Analyzing IP Networks – Answers, Exercise 3

By certskills July 17, 2012 07:00

Today’s post lists the answers to the previous post’s question, with a few comments, with a place to discuss. Nothing snazzy, but it does hit the fundamentals. Enjoy!

Related links:

Class, Network ID, and Network Broadcast

The Network ID can be derived from the class A, B, or C DDN value by copying the network octets, and writing a 0 for the rest of the octets. Similarly, the network broadcast address can be found by using the same logic, but writing a 255 instead of 0 for the host octets. Table 2 shows the class for each of the five problems, along with the derived network ID and network broadcast address for each class A, B, or C address.

Table 2: Network IDs and Network Broadcast Addresses

DDN Value Class Network ID Network Broadcast Address
1 A
2 C
3 C
4 A
5 123.321.123.321 N/A N/A N/A

Usable Host IP Addresses

To find the range of IP addresses that can be used by hosts in the (unsubnetted) classful network, just add 1 to the network ID and subtract 1 from the network broadcast address. Table 3 shows the results for these five problems.

Table 3: Ranges of Usable Addresses

Network ID Lowest Usable Host Address Highest Usable Host Address Network Broadcast Address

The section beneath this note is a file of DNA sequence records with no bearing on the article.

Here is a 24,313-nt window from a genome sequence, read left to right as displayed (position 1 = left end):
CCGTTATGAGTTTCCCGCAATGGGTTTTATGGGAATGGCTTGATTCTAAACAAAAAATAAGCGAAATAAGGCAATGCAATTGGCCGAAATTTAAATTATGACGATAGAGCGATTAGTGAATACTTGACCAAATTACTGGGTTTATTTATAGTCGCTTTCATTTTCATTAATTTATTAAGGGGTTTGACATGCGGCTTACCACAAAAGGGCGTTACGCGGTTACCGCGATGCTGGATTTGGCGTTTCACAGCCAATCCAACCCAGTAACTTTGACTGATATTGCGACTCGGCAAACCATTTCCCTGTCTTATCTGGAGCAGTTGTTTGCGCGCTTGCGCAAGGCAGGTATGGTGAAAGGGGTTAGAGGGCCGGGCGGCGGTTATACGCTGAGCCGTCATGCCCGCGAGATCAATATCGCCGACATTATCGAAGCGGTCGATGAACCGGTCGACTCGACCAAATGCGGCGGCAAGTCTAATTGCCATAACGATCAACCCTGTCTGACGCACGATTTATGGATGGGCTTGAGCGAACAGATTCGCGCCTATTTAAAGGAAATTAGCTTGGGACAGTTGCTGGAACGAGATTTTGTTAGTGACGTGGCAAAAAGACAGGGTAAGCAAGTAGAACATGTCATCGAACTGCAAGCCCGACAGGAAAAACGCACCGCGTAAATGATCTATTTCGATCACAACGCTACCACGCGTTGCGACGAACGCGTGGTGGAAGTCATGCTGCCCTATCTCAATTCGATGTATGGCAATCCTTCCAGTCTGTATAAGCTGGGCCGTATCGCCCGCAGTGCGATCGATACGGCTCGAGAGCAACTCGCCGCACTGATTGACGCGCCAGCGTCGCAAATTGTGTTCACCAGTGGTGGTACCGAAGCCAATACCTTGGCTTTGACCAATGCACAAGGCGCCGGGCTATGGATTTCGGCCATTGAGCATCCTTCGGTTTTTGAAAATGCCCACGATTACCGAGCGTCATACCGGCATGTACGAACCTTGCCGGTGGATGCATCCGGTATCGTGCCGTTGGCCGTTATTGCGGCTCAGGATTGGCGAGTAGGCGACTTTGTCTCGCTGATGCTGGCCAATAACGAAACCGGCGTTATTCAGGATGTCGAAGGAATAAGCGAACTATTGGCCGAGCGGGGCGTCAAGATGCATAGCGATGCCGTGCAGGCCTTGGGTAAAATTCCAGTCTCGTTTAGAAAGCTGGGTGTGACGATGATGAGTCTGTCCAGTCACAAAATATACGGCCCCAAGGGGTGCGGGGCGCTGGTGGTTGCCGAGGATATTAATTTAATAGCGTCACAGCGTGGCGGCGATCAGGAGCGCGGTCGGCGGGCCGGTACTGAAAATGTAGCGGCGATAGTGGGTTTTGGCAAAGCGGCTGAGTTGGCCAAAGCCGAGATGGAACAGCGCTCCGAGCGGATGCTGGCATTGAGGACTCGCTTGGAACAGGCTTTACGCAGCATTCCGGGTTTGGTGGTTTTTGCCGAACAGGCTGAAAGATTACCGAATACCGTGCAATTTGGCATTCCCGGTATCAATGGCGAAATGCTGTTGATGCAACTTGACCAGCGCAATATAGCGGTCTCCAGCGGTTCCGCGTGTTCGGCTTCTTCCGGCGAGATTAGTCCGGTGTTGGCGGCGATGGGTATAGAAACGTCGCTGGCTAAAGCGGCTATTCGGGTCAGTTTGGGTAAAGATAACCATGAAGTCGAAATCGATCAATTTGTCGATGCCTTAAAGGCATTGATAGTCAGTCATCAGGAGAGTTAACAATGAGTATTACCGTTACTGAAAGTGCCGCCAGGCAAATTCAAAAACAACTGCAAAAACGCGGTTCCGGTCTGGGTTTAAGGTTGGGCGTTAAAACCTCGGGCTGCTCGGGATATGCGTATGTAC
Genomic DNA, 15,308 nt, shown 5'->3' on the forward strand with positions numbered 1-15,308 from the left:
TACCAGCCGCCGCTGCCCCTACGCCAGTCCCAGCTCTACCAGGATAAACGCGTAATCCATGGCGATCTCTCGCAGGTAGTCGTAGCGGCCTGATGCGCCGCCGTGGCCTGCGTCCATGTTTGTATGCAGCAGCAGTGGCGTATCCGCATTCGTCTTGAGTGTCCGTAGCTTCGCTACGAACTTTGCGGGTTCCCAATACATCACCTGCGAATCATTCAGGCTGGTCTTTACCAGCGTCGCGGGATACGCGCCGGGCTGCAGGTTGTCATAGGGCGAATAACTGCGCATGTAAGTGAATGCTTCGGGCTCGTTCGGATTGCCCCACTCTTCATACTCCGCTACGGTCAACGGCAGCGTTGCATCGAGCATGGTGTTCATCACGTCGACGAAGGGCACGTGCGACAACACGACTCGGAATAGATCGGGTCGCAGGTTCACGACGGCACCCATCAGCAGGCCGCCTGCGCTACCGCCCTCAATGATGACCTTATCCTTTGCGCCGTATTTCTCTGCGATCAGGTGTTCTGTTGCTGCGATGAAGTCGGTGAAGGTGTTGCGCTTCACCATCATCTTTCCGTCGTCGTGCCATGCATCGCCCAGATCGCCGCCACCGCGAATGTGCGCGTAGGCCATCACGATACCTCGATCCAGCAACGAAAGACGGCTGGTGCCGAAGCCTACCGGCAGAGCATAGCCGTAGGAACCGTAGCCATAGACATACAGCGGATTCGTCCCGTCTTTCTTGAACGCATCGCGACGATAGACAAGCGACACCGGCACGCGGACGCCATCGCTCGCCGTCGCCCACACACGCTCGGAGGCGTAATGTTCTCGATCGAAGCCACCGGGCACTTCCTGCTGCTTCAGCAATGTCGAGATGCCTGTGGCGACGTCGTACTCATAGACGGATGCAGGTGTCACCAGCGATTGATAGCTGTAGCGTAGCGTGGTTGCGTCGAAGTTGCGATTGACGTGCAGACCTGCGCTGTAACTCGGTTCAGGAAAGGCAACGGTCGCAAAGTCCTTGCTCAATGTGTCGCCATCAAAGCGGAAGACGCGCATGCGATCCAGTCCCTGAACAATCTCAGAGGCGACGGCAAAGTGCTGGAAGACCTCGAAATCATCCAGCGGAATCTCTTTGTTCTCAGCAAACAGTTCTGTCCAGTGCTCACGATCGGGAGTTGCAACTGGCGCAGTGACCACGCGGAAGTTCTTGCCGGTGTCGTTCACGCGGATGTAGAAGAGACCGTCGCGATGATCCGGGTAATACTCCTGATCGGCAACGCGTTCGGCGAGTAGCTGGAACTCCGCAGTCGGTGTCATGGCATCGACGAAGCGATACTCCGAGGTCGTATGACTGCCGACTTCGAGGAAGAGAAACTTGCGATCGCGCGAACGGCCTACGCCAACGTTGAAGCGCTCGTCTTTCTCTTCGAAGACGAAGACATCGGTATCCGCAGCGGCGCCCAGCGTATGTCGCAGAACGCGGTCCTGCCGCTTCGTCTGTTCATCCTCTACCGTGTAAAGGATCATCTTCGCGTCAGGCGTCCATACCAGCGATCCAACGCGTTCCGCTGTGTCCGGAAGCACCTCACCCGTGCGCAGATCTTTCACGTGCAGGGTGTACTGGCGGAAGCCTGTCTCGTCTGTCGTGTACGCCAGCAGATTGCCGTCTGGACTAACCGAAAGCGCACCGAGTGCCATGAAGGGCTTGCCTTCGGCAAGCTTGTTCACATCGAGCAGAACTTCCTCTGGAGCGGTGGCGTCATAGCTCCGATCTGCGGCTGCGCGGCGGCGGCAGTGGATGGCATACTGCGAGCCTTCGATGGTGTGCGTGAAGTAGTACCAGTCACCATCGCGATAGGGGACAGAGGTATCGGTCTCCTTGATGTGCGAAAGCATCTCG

5 N/A N/A N/A N/A
Analyzing IP Networks Exercise 3
Telnet Config
By certskills July 17, 2012 07:00
Write a comment


  1. Paolo April 27, 07:00

    Hi Wendell,

    why 123.321.123.321 is marked an N/A?
    It seems to me a valid Class A IP address, am i wrong?

    Reply to this comment
    • CCENTSkills April 27, 07:35

      Hi Paolo,
      It’s easy to overlook, but… check out the 2nd and 4th octet values of “321”. That value is not allowed; it must be between 0-255 inclusive.

      Reply to this comment
  2. ziad4unix May 16, 13:33

    aha that last one got me. Careless mistake! Thanks for the practice!

    Reply to this comment
    • VidalCastillocz September 3, 04:13

      Thanks for pointing this out. The last address looked also valid to me until you specified the range 0-255. Easy to overlook, we could find out later when the value exceed the number in the network mask.

      Reply to this comment
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